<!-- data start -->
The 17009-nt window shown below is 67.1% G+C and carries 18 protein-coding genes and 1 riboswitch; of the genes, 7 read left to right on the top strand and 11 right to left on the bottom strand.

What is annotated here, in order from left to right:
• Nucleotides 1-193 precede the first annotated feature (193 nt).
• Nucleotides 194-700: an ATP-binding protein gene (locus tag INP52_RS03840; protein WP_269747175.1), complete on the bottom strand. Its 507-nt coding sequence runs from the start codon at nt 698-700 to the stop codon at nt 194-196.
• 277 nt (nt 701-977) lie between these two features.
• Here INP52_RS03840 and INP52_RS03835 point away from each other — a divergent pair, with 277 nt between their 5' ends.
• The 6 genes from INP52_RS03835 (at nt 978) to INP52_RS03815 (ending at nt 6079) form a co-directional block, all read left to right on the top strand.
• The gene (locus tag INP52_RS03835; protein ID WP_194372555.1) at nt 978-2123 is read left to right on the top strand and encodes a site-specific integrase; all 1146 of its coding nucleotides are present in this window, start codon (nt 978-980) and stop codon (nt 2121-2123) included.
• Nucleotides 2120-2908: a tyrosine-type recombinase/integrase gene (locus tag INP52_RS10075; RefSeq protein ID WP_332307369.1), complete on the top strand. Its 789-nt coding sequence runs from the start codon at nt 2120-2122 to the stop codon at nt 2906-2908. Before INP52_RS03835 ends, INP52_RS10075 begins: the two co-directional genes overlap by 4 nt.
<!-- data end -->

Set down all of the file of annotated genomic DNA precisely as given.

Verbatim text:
The 17009-nt window shown below is 67.1% G+C and carries 18 protein-coding genes and 1 riboswitch; of the genes, 7 read left to right on the top strand and 11 right to left on the bottom strand.

What is annotated here, in order from left to right:
• Nucleotides 1-193 precede the first annotated feature (193 nt).
• Nucleotides 194-700: an ATP-binding protein gene (locus tag INP52_RS03840; protein WP_269747175.1), complete on the bottom strand. Its 507-nt coding sequence runs from the start codon at nt 698-700 to the stop codon at nt 194-196.
• 277 nt (nt 701-977) lie between these two features.
• Here INP52_RS03840 and INP52_RS03835 point away from each other — a divergent pair, with 277 nt between their 5' ends.
• The 6 genes from INP52_RS03835 (at nt 978) to INP52_RS03815 (ending at nt 6079) form a co-directional block, all read left to right on the top strand.
• The gene (locus tag INP52_RS03835; protein ID WP_194372555.1) at nt 978-2123 is read left to right on the top strand and encodes a site-specific integrase; all 1146 of its coding nucleotides are present in this window, start codon (nt 978-980) and stop codon (nt 2121-2123) included.
• Nucleotides 2120-2908: a tyrosine-type recombinase/integrase gene (locus tag INP52_RS10075; RefSeq protein ID WP_332307369.1), complete on the top strand. Its 789-nt coding sequence runs from the start codon at nt 2120-2122 to the stop codon at nt 2906-2908. Before INP52_RS03835 ends, INP52_RS10075 begins: the two co-directional genes overlap by 4 nt.